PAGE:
Few industries have embraced 3D printing as wholeheartedly as car manufacturing. GKN Driveline, which designs and builds vehicle powertrains – engines, transmission, drive shafts and differentials – for more than nine in ten of the world’s auto makers, is replacing traditional production techniques with an investment in Stratasys 3D printers.
As well as cutting lead times by up to 70%, the move from buying in traditional plastic and metal tools to producing its own is also reducing its dependency on third-parties – and spares supplied by the manufacturers of the machines it relies on.
“What GKN is doing may soon become the norm,” says Laser Lines’ Richard Hoy. “With printers getting faster and more affordable, and material becoming more versatile, the wait for replacement parts will become less and less of a feature of large-scale production processes.”
As a Stratasys Platinum Partner, Laser Lines is one of the UK’s longest-standing resellers of 3D printing technology. It offers first class support for printers, and a wide range of materials like the ones used in GKN’s factory.
High performance materials, like Ultem 9085 and the carbon fibre-infused Nylon 12CF, not only exhibit many of the characteristics common to traditional metals, but improve on them, being lighter and easier to work with. The ability to produce parts without first creating moulds, which have a finite life and require the involvement of several traditional crafts, allows several parts to be produced in sequence, without the source degrading over time.
“Ultem 9085 is a good all-round material for a range of applications, but particularly where certification for flame resistance and toxicity are required,” says Hoy. “We use quite a lot of it, predominantly for our aerospace customers, but we also get enquiries from clients who are attracted by its strength. Currently they need to factor in manual support removal, but this shouldn’t pose a problem if the supports are easily accessible.”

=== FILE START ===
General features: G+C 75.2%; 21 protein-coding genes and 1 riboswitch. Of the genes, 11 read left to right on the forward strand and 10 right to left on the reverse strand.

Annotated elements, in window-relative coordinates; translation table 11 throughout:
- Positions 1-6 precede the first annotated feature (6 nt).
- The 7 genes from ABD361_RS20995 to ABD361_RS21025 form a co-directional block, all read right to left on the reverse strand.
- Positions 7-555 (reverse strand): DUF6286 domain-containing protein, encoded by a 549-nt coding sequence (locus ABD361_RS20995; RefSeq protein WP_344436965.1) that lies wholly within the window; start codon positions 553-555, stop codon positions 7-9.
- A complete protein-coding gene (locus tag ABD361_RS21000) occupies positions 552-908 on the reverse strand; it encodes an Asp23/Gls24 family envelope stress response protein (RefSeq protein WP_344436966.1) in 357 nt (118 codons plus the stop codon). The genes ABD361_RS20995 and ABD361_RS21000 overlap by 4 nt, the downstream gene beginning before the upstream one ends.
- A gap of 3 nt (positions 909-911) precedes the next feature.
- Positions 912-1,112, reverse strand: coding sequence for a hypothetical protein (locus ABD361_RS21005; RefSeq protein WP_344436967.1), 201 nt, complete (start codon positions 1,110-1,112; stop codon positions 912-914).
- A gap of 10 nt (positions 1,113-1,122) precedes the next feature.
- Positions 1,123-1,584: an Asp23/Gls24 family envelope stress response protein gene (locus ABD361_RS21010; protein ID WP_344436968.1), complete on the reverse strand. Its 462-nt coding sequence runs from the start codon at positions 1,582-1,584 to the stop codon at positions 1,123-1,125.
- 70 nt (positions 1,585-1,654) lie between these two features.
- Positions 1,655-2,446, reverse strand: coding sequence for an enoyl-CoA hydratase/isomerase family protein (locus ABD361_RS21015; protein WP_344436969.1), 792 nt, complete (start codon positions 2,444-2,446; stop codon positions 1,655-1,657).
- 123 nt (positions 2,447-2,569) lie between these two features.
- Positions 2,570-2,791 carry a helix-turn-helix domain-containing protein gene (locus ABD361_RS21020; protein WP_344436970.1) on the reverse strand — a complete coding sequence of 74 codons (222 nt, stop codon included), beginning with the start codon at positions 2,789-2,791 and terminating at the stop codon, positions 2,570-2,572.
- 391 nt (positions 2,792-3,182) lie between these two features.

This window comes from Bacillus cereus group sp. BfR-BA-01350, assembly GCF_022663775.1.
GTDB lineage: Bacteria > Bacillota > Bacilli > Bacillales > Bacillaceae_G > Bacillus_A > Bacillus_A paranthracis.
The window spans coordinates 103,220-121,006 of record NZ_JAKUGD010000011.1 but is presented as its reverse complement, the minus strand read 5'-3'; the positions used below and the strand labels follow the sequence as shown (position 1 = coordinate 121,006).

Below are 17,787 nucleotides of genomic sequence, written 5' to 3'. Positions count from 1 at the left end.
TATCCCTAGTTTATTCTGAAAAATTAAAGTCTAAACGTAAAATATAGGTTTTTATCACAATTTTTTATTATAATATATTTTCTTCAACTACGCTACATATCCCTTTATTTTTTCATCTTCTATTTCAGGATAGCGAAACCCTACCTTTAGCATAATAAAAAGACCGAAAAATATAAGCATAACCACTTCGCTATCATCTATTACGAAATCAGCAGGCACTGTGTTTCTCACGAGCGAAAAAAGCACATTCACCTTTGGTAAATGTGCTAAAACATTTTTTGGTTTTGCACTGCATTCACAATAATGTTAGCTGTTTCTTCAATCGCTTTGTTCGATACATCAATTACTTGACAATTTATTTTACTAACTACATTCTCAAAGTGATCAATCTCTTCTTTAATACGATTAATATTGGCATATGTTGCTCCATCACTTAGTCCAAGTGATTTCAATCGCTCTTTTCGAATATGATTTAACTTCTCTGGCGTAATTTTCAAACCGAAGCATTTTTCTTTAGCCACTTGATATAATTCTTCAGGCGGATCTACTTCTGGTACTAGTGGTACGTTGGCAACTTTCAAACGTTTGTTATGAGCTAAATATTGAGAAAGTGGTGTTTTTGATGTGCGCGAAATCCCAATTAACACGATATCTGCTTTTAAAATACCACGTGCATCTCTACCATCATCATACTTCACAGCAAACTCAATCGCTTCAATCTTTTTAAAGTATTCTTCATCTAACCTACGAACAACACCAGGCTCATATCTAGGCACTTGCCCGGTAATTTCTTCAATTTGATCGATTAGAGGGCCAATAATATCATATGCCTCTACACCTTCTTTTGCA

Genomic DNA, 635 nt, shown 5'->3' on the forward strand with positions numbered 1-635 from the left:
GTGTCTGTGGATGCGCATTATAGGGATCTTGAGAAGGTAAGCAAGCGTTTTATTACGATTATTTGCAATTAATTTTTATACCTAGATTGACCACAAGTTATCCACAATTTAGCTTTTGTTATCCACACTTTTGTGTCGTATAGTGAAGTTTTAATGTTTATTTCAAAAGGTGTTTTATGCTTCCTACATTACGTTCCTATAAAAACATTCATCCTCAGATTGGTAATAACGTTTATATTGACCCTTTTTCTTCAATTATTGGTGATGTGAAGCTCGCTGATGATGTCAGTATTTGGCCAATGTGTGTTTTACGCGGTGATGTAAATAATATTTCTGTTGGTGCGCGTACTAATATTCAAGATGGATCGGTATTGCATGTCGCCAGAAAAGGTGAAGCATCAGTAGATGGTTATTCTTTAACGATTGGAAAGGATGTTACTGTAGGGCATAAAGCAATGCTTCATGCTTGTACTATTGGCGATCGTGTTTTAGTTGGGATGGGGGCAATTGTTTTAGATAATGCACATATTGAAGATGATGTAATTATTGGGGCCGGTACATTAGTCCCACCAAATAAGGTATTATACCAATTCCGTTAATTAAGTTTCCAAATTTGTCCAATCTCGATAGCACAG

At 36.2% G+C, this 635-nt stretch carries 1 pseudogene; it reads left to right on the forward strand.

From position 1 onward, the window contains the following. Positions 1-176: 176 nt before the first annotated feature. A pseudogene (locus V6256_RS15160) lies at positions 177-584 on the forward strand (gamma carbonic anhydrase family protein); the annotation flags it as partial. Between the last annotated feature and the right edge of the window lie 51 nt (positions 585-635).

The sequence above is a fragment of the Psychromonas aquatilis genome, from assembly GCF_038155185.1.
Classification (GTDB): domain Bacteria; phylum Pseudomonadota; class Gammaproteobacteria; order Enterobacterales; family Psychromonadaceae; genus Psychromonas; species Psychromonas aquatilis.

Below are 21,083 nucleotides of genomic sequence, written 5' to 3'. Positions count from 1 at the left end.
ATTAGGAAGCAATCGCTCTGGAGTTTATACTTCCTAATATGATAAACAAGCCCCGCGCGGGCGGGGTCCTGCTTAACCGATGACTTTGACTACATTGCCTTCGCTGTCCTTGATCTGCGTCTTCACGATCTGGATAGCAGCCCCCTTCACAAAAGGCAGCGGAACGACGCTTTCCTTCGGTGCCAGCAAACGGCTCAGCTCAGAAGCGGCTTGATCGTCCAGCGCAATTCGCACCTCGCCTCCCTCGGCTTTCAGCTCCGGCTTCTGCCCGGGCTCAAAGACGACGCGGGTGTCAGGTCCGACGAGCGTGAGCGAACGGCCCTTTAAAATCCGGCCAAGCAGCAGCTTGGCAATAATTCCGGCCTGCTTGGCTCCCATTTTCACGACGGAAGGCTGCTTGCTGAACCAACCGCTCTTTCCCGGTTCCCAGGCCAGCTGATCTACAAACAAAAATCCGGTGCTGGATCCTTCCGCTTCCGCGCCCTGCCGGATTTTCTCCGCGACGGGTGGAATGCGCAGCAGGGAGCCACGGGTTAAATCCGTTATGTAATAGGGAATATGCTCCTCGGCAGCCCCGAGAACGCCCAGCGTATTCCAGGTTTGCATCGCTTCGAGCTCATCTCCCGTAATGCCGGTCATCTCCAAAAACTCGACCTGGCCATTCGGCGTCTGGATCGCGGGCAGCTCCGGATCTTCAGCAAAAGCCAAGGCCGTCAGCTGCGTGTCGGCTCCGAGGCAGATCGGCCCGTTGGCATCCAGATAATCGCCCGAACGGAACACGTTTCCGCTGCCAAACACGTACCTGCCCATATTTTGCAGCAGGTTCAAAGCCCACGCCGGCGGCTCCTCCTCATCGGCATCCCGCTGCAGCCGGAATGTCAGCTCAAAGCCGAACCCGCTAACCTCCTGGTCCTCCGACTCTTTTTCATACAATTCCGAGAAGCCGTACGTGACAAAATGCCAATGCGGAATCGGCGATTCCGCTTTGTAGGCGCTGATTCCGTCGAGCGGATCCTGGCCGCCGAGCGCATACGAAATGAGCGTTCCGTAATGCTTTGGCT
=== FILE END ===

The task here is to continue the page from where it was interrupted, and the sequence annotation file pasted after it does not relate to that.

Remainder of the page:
GKN’s client list is a roll-call of the biggest names on the road, running the gamut from Fiat to Ferrari. Each relies on the British multi-national to keep its production line optimised so they can benefit from the just-in-time production that keeps their operations competitive. Any delay on GKN’s part could have serious knock-on consequences, but that’s no longer a worry, since it invested in a Stratasys Fortus 450mc Production 3D printer.
When a cable bracket went missing from one of its robots, it produced a new one on site and saved a week or more that would have been lost if it had needed to wait for the robot’s manufacturer to source and dispatch a replacement.
“This ability to manufacture on-demand is crucial to ensuring our production line is always operational and maintains business continuity,” says GKN lead process engineer Carlo Cavallini, who claims that the factory’s ability to print its own tools not only makes it more flexible, but shortens its supply chain, too. “In the future, I believe that FDM 3D printing will become an integral part of our entire tool development cycle and help us further improve business performance.”
GKN isn’t only using the Fortus 450mc to produce spare parts, either. A recent job to design and print a greasing nozzle enabled it entirely eliminate oil spillages on-site, while simultaneously improving the distribution of grease on components that it needed to keep moving.
Cavallini described the improved nozzle as being “crucial to streamlining the production cycle … enabling us to provide customers with premium quality final parts.”
Previously, companies like GKN Driveline would have commissioned a part like this out of house, likely involving third-party designers and significant delays as it was shipped from a remote site.